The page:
To create a context, you must be signed in to Azure. The Connect-AzAccount cmdlet (or its alias, Login-AzAccount) sets the default context used by Azure PowerShell cmdlets, and allows you to access any tenants or subscriptions allowed by your credentials.

To add a new context after sign-in, use Set-AzContext (or its alias, Select-AzSubscription).

PS C:\> Set-AzContext -Subscription "Contoso Subscription 1" -Name "Contoso1"

The previous example adds a new context targeting 'Contoso Subscription 1' using your current credentials. The new context is named 'Contoso1'. If you don't provide a name for the context, a default name, using the account ID and subscription ID is used.

To rename an existing context, use the Rename-AzContext cmdlet. For example:

PS C:\> Rename-AzContext '[; 123456-7890-1234-564321]` 'Contoso2'

This example renames the context with automatic name [; 123456-7890-1234-564321] to the simple name 'Contoso2'. Cmdlets that manage contexts also use tab completion, allowing you to quickly select the context.

Finally, to remove a context, use the Remove-AzContext cmdlet. For example:

PS C:\> Remove-AzContext Contoso2

Forgets the context that was named 'Contoso2'. You can recreate this context using Set-AzContext

Removing credentials

You can remove all credentials and associated contexts for a user or service principal using Disconnect-AzAccount (also known as Logout-AzAccount). When executed without parameters, the Disconnect-AzAccount cmdlet removes all credentials and contexts associated with the User or Service Principal in the current context. You may pass in a Username, Service Principal Name, or context to target a particular principal.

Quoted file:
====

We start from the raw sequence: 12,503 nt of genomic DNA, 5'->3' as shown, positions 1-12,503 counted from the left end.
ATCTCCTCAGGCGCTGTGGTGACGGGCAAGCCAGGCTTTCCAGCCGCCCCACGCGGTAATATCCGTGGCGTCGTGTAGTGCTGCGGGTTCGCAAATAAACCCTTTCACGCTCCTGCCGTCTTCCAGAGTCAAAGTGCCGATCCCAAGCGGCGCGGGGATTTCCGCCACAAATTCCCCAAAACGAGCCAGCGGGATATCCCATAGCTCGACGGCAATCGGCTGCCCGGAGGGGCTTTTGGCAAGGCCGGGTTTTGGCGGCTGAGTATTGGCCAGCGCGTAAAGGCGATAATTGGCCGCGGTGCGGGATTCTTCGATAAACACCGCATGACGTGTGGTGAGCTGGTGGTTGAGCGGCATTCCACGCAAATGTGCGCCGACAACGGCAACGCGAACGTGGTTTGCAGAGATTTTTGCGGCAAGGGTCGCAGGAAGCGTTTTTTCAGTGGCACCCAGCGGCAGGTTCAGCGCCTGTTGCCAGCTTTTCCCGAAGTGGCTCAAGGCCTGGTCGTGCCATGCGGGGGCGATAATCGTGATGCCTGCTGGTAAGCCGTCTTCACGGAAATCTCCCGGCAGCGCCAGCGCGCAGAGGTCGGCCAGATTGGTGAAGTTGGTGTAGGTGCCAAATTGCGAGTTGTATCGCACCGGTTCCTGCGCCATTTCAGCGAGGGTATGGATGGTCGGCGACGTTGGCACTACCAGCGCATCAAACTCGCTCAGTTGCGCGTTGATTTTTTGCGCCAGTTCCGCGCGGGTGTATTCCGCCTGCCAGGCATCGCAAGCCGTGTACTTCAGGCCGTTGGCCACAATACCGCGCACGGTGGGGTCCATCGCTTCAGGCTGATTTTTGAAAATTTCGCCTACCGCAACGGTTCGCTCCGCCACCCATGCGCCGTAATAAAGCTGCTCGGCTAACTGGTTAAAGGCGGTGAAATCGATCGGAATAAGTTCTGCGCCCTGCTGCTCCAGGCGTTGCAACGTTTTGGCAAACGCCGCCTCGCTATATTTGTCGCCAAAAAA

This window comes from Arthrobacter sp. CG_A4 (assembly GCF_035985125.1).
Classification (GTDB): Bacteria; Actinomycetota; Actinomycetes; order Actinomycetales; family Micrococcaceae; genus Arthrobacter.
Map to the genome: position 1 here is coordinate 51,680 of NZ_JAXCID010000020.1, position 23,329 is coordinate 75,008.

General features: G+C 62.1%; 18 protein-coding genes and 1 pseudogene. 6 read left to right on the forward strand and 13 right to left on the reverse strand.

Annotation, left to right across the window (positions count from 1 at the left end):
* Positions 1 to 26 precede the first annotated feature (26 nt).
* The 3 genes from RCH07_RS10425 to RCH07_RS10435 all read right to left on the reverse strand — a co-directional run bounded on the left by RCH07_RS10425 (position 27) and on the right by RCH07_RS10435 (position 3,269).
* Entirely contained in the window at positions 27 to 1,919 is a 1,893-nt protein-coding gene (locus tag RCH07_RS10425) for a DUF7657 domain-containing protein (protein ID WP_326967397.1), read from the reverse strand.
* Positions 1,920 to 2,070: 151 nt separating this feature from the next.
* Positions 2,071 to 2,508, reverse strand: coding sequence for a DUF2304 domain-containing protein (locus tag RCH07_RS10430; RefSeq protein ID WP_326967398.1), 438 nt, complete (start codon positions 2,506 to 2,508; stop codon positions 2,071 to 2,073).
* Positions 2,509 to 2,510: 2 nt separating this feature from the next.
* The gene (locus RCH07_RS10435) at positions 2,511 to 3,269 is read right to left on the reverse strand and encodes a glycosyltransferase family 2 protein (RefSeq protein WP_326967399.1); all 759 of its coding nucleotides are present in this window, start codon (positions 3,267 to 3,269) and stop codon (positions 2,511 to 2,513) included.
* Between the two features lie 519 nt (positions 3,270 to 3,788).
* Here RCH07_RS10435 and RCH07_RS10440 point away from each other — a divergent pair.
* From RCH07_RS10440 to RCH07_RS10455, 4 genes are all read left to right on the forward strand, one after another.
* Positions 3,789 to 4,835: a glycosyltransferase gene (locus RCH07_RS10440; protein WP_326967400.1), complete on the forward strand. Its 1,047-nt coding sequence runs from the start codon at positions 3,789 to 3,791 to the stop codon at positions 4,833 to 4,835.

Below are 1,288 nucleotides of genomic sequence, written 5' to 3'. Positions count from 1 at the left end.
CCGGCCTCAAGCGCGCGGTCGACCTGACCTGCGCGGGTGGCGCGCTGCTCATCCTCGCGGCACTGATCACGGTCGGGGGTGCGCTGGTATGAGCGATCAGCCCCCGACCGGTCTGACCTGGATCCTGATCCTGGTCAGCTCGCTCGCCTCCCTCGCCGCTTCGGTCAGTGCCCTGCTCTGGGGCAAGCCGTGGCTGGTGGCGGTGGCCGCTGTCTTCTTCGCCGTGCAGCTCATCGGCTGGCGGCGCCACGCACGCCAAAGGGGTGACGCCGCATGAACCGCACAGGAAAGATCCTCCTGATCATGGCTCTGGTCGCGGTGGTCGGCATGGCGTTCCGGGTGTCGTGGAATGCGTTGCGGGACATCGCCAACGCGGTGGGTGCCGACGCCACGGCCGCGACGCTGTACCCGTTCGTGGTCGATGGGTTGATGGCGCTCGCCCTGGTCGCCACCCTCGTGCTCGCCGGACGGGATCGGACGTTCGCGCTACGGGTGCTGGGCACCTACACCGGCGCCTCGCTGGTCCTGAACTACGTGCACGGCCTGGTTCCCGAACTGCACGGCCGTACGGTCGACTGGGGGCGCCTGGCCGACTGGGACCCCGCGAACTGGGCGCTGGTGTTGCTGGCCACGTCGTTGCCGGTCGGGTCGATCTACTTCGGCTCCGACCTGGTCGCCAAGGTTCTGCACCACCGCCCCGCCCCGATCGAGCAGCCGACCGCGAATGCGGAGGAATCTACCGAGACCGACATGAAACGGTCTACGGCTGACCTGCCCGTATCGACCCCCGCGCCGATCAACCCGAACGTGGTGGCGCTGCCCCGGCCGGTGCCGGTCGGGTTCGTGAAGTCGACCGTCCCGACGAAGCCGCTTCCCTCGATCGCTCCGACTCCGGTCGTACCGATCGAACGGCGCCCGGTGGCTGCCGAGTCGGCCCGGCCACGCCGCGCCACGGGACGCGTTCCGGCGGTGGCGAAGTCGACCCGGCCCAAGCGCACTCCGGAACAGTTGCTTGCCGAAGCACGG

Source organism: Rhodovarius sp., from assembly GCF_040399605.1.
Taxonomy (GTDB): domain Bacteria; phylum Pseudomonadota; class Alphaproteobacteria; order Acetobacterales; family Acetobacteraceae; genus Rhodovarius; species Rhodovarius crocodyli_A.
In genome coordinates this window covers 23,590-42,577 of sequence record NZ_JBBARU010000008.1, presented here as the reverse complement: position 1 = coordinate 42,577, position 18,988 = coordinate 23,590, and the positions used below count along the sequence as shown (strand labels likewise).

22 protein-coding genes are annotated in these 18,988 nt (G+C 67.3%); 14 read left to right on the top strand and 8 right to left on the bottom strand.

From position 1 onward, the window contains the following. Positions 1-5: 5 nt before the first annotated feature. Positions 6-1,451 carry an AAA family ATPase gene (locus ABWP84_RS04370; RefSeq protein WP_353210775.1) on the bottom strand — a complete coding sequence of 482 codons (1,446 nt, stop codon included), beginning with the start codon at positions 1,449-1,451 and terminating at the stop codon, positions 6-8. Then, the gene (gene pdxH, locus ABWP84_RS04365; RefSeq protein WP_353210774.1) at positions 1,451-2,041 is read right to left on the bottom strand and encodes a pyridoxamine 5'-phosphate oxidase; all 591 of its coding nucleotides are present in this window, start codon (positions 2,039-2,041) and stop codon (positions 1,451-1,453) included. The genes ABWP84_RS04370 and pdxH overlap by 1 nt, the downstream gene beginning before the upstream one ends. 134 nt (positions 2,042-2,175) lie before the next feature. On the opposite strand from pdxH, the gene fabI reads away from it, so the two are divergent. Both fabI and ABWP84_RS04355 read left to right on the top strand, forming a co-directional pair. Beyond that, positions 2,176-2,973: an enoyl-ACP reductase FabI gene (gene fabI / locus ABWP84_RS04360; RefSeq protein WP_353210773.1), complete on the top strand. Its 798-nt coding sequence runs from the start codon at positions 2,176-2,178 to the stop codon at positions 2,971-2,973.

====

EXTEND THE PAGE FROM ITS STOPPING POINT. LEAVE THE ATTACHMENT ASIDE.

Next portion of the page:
Using context scopes

Occasionally, you may want to select, change, or remove a context in a PowerShell session without impacting other sessions. To change the default behavior of context cmdlets, use the Scope parameter. The Process scope overrides the default behavior by making it apply only for the current session. Conversely CurrentUser scope changes the context in all sessions, instead of just the current session.

As an example, to change the default context in the current PowerShell session without impacting other windows, or the context used the next time a session is opened, use:

PS C:\> Select-AzContext Contoso1 -Scope Process

How the context autosave setting is remembered

The context AutoSave setting is saved to the user Azure PowerShell directory ($env:USERPROFILE\.Azure on Windows, and $HOME/.Azure on other platforms). Some kinds of computer accounts may not have access to this directory. For such scenarios, you can use the environment variable

$env:AzureRmContextAutoSave="true" | "false"

When set to 'true', the context is automatically saved. If set to 'false', the context isn't saved.

Context management cmdlets

  • Enable-AzContextAutosave - Allow saving the context between powershell sessions. Any changes alter the global context.
  • Disable-AzContextAutosave - Turn off autosaving the context. Each new PowerShell session is required to sign in again.
  • Select-AzContext - Select a context as the default. All cmdlets use the credentials in this context for authentication.
  • Disconnect-AzAccount - Remove all credentials and contexts associated with an account.
  • Remove-AzContext - Remove a named context.
  • Rename-AzContext - Rename an existing context.
  • Add-AzAccount - Allow scoping of the sign-in to the process or the current user. Allow naming the default context after authentication.
  • Import-AzContext - Allow scoping of the sign-in to the process or the current user.
  • Set-AzContext - Allow selection of existing named contexts, and scope changes to the process or current user.